Trust Permanent File: Every fiduciary and adviser should have a file of critical trust documents. Once this file is set up in an organized fashion, tailored to the specific trust involved, operating your trust becomes as simple as playing Choptstix. Consider: Trust agreement. This is the key to all operational decisions from investments to distributions. Be certain you have the entire trust and all ancillary documents, including: schedules listing assets transferred, amendments (if not irrevocable), etc. Fiduciary actions. The fiduciaries (trustees, investment advisors, distribution committee, someone holding a power to designate a charitable beneficiary, etc.) of a trust may have the authority to take certain actions that affect the trust. You need to maintain copies of all these actions. Sometimes it is essential to confirm that anyone holding a power has not exercised that power (e.g., if someone has a power to substitute assets whether or not they have done so is essential to confirming the assets of the trust). Periodic confirmations of actions not taken can be as important as copies o factual written actions taken. Beneficiaries. Current data on trust beneficiaries should be maintained: addresses, Social Security numbers, residency/domicile which may affect how the trust is taxed as well the marginal state/federal income tax rate to be considered in planning investments, etc. Crummey Powers: If gifts to the trust require notices of annual demand powers be issue to qualify for the annual gift tax exclusion records confirming that these notices were properly issued must be maintained in order to support favorable gift tax treatment. The trust CPA should consider whether a gift tax return can be filed reporting all gifts to toll the statute of limitations on an IRS audit. Too often, years after a trust has been established, notices are lost, not sent, or wind up being handled in a manner contrary to either the terms of the trust or the law. Even if you are sure that estate taxes will never matter (the exemption is still scheduled to plummet to $1M in 2013) failing to adhere to the terms of an irrevocable trust may still create liability for the trustee, demonstrate to a court that you have ignored the formalities of the trust in the event of a future suit or claim, etc. The trust permanent file should include copies of all Crummey notices since inception, and demonstrate that they were properly prepared and acknowledged.  Trust assets. Understanding trust assets is essential to a host of planning issues. Are the assets properly insured with the trustee properly covered? Too many people have residential real estate that is owned by a trust but insured as if owned by them personally. Will that suffice to protect the asset and trustee in the event of a casualty or suit? The assets may determine which fiduciary (e.g., investment advisers) has responsibility. Assets can impact state tax filing requirements. Assets should be consistent with the trust Investment Policy Statement (IPS). Should assets be supplemented by additional gifts be made to existing trusts to capture the new $5M gift exemption? The Obama budget proposal calls for a reduction to a $1M gift exemption.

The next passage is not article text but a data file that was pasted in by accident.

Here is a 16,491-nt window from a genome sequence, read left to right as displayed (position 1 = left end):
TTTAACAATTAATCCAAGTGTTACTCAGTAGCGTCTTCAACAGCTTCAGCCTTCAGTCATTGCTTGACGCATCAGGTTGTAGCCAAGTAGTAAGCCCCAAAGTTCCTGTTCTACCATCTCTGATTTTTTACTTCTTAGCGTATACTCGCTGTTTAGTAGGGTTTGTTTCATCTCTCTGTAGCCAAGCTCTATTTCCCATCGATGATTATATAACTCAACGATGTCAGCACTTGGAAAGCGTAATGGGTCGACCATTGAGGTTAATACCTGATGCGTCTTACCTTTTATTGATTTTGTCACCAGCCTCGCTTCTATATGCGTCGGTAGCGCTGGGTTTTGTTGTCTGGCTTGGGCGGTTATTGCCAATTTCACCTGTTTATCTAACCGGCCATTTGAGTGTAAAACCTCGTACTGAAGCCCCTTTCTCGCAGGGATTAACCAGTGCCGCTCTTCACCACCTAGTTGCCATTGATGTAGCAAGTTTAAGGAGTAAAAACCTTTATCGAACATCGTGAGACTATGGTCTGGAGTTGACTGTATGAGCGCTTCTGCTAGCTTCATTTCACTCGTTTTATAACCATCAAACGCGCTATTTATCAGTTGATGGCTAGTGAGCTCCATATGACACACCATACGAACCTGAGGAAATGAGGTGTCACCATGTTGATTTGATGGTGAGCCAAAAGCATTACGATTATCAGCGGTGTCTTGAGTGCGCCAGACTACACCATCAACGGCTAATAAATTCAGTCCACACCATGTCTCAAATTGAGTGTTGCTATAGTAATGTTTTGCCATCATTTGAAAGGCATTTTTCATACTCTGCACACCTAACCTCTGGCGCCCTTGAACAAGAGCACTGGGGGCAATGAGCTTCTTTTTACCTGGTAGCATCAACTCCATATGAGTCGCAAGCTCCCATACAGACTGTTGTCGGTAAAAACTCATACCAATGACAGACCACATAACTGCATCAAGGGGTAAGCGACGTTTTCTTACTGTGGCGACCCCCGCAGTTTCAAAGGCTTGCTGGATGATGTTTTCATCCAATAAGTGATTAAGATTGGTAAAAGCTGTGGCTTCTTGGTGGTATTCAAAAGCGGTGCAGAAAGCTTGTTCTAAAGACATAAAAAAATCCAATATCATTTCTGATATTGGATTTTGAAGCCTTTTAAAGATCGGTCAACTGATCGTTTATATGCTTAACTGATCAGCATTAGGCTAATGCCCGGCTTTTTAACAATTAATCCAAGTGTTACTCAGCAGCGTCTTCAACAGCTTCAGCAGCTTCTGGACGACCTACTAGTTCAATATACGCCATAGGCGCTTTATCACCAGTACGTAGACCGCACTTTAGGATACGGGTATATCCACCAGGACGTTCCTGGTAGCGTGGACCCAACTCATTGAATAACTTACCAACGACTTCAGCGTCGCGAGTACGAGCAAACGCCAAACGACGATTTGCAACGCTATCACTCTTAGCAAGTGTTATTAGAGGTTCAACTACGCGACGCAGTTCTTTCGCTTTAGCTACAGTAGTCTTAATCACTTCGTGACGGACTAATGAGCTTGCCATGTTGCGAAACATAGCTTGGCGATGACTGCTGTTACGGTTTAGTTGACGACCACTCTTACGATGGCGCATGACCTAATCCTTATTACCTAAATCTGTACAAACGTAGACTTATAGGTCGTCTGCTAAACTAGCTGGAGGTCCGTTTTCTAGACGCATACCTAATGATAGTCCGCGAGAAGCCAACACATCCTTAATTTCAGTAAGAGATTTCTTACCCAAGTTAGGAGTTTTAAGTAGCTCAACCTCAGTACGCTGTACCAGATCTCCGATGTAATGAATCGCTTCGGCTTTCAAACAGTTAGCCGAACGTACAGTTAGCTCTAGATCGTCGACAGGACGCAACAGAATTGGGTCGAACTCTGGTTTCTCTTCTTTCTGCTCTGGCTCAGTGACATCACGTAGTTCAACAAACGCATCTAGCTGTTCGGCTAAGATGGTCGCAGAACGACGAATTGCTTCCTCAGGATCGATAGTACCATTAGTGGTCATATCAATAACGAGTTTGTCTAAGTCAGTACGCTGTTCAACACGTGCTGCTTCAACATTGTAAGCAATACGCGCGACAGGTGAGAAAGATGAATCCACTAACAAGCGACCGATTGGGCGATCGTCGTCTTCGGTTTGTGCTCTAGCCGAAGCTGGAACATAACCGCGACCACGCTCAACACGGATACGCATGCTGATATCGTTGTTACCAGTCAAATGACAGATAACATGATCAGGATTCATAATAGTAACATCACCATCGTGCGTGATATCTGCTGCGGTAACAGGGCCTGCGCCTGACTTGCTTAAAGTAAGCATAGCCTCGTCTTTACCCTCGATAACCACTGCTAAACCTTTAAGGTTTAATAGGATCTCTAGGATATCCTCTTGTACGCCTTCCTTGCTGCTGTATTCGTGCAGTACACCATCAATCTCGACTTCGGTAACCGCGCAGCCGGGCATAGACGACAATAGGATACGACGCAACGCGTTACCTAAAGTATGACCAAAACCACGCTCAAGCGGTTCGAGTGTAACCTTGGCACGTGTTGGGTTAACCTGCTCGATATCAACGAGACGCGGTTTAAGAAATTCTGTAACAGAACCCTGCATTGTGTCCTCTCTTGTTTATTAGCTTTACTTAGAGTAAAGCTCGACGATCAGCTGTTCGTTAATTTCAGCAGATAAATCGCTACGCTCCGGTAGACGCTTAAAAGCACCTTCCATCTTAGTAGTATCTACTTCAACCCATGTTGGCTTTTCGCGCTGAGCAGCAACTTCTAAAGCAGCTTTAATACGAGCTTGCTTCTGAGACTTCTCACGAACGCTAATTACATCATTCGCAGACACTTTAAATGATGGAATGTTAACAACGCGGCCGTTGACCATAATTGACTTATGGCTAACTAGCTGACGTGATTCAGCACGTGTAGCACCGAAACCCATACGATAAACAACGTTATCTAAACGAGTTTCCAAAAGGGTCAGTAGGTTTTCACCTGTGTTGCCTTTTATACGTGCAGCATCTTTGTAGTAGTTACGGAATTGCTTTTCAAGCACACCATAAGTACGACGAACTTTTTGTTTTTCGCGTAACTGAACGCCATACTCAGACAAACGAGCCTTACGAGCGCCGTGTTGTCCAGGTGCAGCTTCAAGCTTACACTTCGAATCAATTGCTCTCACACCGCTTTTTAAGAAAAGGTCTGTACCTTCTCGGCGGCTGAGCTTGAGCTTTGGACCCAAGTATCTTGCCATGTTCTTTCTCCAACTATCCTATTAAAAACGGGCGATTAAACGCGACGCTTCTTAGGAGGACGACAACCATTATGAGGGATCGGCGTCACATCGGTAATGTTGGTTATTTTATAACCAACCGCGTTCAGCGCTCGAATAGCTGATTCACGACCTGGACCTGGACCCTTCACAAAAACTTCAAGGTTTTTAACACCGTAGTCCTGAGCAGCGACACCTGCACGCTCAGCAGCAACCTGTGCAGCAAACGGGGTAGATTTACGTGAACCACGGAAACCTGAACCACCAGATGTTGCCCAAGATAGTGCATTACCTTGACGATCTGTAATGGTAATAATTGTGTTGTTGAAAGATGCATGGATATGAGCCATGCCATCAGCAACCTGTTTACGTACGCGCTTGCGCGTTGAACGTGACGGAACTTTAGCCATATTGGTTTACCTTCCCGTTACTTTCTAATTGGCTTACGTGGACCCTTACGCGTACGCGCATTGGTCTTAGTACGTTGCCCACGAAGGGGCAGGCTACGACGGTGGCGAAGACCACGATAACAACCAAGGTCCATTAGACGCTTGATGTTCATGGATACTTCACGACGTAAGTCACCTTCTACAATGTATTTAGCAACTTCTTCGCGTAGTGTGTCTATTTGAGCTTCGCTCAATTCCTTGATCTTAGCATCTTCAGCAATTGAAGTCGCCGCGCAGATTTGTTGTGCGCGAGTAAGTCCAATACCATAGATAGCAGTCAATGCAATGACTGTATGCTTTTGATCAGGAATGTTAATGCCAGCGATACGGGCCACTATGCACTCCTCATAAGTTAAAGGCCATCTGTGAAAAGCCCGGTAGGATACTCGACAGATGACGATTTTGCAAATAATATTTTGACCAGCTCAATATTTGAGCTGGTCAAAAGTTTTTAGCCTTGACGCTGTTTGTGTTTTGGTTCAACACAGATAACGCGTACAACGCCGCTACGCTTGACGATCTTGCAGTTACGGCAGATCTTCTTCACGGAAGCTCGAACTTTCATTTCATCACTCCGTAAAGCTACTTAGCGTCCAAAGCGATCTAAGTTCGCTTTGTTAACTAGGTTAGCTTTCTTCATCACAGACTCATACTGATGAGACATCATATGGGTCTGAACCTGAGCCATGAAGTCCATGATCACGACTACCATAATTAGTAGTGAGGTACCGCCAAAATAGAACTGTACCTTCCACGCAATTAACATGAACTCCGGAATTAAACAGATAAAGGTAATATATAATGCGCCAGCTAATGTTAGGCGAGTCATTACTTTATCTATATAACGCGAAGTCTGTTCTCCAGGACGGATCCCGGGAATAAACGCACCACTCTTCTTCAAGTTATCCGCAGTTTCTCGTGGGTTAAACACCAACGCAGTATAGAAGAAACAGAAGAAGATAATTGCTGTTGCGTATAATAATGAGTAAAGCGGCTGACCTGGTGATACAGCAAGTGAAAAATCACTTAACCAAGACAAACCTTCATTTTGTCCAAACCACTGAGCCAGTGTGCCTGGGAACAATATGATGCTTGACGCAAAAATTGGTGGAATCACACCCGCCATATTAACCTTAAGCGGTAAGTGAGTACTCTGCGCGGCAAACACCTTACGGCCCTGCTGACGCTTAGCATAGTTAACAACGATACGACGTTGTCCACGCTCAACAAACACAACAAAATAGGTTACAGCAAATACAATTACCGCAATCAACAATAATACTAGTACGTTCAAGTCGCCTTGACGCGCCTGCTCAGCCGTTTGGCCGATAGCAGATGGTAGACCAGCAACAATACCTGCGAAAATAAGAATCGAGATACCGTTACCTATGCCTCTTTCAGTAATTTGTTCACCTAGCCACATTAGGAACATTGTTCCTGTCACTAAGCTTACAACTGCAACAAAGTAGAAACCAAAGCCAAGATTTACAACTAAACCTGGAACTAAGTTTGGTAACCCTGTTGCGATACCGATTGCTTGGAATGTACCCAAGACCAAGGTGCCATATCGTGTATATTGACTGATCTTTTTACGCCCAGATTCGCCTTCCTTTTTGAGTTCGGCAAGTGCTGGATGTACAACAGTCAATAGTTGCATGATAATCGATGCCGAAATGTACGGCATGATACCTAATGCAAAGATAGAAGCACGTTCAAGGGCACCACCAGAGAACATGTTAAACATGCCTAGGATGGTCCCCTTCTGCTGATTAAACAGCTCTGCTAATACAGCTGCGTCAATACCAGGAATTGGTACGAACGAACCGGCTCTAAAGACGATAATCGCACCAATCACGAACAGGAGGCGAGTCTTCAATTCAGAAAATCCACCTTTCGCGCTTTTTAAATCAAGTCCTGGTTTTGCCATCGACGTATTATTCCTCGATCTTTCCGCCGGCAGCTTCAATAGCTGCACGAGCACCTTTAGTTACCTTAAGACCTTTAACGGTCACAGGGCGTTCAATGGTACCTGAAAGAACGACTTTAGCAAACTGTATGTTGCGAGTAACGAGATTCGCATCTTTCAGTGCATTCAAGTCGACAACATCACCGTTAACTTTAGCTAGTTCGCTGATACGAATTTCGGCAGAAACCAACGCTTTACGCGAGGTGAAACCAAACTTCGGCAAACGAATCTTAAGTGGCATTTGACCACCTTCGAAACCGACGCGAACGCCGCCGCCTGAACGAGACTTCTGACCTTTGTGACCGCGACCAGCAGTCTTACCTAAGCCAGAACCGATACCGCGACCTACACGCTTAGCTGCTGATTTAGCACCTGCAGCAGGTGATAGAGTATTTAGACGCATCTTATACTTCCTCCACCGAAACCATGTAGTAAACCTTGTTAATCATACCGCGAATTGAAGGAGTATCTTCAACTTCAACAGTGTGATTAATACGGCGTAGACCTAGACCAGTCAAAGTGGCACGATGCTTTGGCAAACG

Ancillary Transactions:  Ancillary transactions affect the necessary legal documentation, trust income tax return, and more. Split-dollar insurance. A split-dollar arrangement may have been used to pay for a portion of life insurance premiums.  Split-dollar loans require a statement to be filed with the trust and premium payor’s tax returns. If the trust involved is not an insurance trust, it might be the party advancing premiums for the policy owned by an insurance trust or family business. Split-dollar arrangements all need to be reassessed, and many unwound using the new $5M gift exemption. Guarantee. If the family engaged in any intra-family sales (e.g. a note sale to a grantor trust) a trust other than the purchasing trust may have guaranteed a portion of the payments. Are guarantee fees advisable? Were they in fact paid and reported appropriately? The $5M gift exemption gives leeway to make gifts to reduce or eliminate the need for guarantees. Loan Arrangements. With historically low interest rates many family entities have engaged in intra-family loans. Proper documentation, payment and reporting of interest, etc. is essential. Post tax season be certain you have all relevant documents that the interest rate charged is adequate, and that other formalities are adhered to. Personal use assets. If a trust purchases a house for a beneficiary, be certain that property tax and mortgage interest deductions are being properly handled both for the trust and those using the property. Clients often seek to deduct property taxes for a personal property that may be owned by a trust (e.g., the surviving spouse resides in the marital residence now owned by a bypass trust).